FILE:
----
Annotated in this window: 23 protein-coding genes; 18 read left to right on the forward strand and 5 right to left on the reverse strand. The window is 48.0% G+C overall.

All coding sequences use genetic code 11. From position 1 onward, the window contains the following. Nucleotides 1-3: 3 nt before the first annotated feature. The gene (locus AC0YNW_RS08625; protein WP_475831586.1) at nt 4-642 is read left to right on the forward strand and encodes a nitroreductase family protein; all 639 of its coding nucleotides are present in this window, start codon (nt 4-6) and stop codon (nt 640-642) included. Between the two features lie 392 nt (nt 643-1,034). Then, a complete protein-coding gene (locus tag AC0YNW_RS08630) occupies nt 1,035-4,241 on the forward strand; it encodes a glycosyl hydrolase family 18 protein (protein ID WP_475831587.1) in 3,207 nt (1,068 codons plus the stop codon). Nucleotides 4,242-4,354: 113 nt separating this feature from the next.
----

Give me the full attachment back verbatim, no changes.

Annotated in this window: 23 protein-coding genes; 18 read left to right on the forward strand and 5 right to left on the reverse strand. The window is 48.0% G+C overall.

All coding sequences use genetic code 11. From position 1 onward, the window contains the following. Nucleotides 1-3: 3 nt before the first annotated feature. The gene (locus AC0YNW_RS08625; protein WP_475831586.1) at nt 4-642 is read left to right on the forward strand and encodes a nitroreductase family protein; all 639 of its coding nucleotides are present in this window, start codon (nt 4-6) and stop codon (nt 640-642) included. Between the two features lie 392 nt (nt 643-1,034). Then, a complete protein-coding gene (locus tag AC0YNW_RS08630) occupies nt 1,035-4,241 on the forward strand; it encodes a glycosyl hydrolase family 18 protein (protein ID WP_475831587.1) in 3,207 nt (1,068 codons plus the stop codon). Nucleotides 4,242-4,354: 113 nt separating this feature from the next.